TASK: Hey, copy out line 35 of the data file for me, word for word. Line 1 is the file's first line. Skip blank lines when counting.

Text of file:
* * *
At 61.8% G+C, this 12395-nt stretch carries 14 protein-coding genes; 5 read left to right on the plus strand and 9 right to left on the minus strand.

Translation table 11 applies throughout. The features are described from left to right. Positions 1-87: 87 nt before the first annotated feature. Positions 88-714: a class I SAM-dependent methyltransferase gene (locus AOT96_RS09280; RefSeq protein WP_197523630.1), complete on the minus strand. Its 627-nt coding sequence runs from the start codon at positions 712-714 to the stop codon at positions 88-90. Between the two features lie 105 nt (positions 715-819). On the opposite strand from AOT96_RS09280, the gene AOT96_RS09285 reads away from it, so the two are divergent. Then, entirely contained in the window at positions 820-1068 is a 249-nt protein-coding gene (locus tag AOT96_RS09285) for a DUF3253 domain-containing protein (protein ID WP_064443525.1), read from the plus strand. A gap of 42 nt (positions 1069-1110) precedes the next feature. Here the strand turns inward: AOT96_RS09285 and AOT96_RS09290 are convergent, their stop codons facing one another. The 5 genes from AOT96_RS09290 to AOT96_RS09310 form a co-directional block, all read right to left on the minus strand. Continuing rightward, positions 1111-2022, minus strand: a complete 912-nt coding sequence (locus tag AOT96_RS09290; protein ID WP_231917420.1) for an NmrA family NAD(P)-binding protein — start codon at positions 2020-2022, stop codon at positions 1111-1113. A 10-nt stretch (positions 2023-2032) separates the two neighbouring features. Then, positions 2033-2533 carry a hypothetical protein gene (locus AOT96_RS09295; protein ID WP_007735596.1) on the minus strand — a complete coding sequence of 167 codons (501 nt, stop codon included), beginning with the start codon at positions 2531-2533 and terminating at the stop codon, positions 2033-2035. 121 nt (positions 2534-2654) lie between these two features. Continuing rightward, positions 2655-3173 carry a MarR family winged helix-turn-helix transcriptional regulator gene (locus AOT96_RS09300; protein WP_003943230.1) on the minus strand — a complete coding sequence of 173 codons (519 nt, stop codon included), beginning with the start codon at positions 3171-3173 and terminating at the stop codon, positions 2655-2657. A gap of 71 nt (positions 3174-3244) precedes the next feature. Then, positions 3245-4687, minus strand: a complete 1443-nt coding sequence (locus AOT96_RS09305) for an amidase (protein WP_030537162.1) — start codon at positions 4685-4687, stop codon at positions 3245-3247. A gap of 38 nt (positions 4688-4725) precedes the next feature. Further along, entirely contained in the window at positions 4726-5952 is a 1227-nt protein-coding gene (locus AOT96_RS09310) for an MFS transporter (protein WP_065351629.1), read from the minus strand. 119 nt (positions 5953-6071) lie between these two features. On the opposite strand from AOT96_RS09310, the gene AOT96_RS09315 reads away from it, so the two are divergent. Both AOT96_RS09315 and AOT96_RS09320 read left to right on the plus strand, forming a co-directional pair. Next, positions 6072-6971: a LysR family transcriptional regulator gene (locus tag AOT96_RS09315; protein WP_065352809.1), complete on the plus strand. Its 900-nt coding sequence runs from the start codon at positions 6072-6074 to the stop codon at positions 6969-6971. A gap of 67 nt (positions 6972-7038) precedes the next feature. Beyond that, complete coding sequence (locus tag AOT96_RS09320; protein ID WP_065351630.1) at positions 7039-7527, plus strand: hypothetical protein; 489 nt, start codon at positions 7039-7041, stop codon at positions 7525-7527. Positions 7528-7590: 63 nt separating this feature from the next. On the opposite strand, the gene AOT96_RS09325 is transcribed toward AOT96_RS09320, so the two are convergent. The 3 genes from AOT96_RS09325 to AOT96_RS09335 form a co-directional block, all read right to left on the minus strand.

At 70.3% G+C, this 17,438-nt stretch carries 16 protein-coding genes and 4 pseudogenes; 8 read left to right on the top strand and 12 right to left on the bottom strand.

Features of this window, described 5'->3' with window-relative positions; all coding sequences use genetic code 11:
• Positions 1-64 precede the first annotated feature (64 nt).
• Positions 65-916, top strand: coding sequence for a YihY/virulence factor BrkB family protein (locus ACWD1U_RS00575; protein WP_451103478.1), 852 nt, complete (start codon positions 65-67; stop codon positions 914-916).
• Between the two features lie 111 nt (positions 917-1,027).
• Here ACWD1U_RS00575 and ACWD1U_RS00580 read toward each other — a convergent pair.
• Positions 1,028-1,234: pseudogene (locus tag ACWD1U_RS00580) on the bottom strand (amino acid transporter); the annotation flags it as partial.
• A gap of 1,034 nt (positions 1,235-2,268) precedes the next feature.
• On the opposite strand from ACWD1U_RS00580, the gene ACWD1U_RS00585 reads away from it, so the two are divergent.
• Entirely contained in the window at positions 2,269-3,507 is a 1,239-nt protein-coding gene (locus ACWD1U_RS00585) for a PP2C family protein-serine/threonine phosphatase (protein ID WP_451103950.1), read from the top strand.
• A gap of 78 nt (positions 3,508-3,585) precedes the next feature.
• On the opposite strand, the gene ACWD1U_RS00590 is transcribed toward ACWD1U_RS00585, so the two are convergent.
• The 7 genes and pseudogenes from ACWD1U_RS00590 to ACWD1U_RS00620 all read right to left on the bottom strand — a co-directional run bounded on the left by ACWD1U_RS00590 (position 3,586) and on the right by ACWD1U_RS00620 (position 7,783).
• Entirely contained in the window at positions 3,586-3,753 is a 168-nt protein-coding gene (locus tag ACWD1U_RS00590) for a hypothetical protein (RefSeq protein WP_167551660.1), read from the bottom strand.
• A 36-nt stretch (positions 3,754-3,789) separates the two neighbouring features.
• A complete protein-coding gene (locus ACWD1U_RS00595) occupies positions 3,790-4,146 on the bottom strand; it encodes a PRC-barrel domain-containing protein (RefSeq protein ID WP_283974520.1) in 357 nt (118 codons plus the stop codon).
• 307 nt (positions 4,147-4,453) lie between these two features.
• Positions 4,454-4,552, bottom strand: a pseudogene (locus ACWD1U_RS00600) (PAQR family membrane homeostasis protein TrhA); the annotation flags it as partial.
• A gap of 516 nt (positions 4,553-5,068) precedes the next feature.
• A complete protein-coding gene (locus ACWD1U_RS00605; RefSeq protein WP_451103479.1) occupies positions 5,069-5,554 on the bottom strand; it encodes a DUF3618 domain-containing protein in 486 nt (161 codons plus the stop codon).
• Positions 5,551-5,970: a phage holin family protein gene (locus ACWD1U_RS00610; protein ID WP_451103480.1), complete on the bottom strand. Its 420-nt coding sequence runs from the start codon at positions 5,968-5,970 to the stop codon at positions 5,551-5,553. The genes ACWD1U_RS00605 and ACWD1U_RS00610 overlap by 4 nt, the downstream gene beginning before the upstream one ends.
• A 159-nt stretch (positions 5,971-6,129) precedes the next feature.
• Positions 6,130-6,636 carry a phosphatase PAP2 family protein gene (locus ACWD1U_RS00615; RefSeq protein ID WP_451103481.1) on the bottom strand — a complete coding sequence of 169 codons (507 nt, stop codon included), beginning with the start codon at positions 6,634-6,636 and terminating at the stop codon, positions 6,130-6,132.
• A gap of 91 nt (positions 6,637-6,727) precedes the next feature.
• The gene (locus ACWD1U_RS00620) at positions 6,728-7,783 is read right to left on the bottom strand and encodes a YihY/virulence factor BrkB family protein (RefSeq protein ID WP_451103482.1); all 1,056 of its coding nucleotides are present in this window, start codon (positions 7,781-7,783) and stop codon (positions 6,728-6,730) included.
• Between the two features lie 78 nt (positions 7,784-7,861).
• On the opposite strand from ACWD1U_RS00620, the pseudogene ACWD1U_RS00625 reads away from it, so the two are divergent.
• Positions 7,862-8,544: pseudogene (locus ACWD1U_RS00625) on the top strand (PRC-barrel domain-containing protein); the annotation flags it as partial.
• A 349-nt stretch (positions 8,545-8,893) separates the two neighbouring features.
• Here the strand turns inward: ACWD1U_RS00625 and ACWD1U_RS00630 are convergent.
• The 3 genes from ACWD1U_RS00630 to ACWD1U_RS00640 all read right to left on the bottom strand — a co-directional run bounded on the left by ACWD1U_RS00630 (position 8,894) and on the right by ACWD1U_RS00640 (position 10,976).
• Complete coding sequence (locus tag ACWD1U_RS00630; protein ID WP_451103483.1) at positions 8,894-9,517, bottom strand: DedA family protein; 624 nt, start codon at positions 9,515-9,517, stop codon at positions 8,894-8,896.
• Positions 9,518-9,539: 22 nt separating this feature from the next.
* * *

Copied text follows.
• Positions 9,518-9,539: 22 nt separating this feature from the next.